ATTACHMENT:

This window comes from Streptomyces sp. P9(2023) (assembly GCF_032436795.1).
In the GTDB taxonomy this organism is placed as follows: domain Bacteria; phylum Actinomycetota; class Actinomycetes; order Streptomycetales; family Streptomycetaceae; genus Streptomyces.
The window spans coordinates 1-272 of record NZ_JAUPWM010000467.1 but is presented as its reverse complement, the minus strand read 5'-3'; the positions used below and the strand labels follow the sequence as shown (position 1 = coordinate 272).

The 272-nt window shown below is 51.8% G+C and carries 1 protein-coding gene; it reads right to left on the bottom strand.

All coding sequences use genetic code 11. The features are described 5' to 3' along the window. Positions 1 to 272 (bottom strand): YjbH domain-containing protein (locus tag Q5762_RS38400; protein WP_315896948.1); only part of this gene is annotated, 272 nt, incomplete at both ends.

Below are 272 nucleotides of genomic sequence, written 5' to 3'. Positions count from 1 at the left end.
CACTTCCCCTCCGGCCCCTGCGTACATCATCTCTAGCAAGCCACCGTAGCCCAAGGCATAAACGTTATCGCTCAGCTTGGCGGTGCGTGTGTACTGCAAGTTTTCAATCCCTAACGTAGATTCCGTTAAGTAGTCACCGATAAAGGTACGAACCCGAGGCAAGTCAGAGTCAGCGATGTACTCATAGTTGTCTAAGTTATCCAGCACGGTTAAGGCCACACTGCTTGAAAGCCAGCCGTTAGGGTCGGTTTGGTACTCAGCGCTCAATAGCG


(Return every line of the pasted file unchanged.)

This window comes from Streptomyces sp. P9(2023) (assembly GCF_032436795.1).
In the GTDB taxonomy this organism is placed as follows: domain Bacteria; phylum Actinomycetota; class Actinomycetes; order Streptomycetales; family Streptomycetaceae; genus Streptomyces.
The window spans coordinates 1-272 of record NZ_JAUPWM010000467.1 but is presented as its reverse complement, the minus strand read 5'-3'; the positions used below and the strand labels follow the sequence as shown (position 1 = coordinate 272).

The 272-nt window shown below is 51.8% G+C and carries 1 protein-coding gene; it reads right to left on the bottom strand.

All coding sequences use genetic code 11. The features are described 5' to 3' along the window. Positions 1 to 272 (bottom strand): YjbH domain-containing protein (locus tag Q5762_RS38400; protein WP_315896948.1); only part of this gene is annotated, 272 nt, incomplete at both ends.

Below are 272 nucleotides of genomic sequence, written 5' to 3'. Positions count from 1 at the left end.
CACTTCCCCTCCGGCCCCTGCGTACATCATCTCTAGCAAGCCACCGTAGCCCAAGGCATAAACGTTATCGCTCAGCTTGGCGGTGCGTGTGTACTGCAAGTTTTCAATCCCTAACGTAGATTCCGTTAAGTAGTCACCGATAAAGGTACGAACCCGAGGCAAGTCAGAGTCAGCGATGTACTCATAGTTGTCTAAGTTATCCAGCACGGTTAAGGCCACACTGCTTGAAAGCCAGCCGTTAGGGTCGGTTTGGTACTCAGCGCTCAATAGCG